Help him build relationships with and expose him to media about people of different cultures and races.
One of the biggest determining factors to subverting our culture’s inherent racism and social violence is knowing and having relationships with people of other races. We can’t ourselves be peacemakers until we have internal peace on these issues. Having those relationships is one reason the LGBT movement has moved forward with a great deal of momentum – once LGBT people began making themselves known, people realized that had family and friends who were LGBT.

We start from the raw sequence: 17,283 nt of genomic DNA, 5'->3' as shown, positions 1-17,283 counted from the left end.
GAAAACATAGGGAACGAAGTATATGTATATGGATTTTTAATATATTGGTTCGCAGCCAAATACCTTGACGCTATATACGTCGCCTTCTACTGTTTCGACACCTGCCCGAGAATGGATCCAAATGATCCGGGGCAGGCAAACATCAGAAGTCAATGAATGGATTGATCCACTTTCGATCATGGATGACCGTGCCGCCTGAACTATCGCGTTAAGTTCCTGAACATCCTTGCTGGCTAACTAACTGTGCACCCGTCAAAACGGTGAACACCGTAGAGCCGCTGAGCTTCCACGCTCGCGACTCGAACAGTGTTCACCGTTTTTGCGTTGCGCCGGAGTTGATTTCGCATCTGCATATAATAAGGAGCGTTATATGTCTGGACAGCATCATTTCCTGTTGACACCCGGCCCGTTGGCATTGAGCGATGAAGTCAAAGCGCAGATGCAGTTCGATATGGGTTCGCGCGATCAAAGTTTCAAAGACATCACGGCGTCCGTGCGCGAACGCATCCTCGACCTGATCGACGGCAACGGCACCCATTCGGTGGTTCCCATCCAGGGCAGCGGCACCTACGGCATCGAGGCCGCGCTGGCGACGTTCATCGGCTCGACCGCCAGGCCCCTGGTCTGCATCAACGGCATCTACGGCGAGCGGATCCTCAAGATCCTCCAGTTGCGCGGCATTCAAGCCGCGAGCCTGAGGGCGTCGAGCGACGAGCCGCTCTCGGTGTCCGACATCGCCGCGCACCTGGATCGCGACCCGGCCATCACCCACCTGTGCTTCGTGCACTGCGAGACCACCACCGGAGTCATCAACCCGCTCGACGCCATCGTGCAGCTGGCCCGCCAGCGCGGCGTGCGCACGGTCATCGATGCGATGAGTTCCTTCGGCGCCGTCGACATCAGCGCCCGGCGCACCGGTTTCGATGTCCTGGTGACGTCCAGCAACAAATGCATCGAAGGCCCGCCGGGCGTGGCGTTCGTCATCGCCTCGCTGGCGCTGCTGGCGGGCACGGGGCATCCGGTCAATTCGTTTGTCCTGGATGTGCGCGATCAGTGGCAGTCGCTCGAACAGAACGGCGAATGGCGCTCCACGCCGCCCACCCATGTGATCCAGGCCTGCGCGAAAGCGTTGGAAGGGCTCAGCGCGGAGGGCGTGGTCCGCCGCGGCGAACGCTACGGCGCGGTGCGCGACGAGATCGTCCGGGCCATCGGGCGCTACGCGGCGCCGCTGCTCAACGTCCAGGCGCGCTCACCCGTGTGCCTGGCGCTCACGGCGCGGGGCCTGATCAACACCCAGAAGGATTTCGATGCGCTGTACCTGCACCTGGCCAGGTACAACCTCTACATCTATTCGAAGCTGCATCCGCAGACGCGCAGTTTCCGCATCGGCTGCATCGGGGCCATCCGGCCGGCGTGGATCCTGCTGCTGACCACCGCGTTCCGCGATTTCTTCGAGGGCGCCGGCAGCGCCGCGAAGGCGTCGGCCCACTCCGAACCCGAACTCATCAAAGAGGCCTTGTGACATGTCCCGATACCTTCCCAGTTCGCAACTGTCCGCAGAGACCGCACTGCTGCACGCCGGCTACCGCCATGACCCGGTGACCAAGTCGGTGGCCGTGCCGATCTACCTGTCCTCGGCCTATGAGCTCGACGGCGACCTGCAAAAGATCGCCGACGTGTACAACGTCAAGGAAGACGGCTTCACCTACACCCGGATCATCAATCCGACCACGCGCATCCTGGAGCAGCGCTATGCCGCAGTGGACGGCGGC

Unfortunately, the racial and socio-economic segregation of the country (created and reinforced by policies like redlining), makes that more difficult in regards to race. Fortunately, we live in a very multi-cultural neighborhood. In addition to it being historically black, it also has a number of immigrants, who bring their own unique experiences. Just by going to the park on a regular basis, Sprout and Little Bird already play with children of different races and backgrounds. Their future elementary school is only 36% white and 24% Asian, 17% Hispanic and 14% black. In contrast, the school where I grew up was 87% white. That makes it harder for those organic relationships to develop. Our neighborhood also makes it easier for them to develop relationships with adults of different races and ethnicities.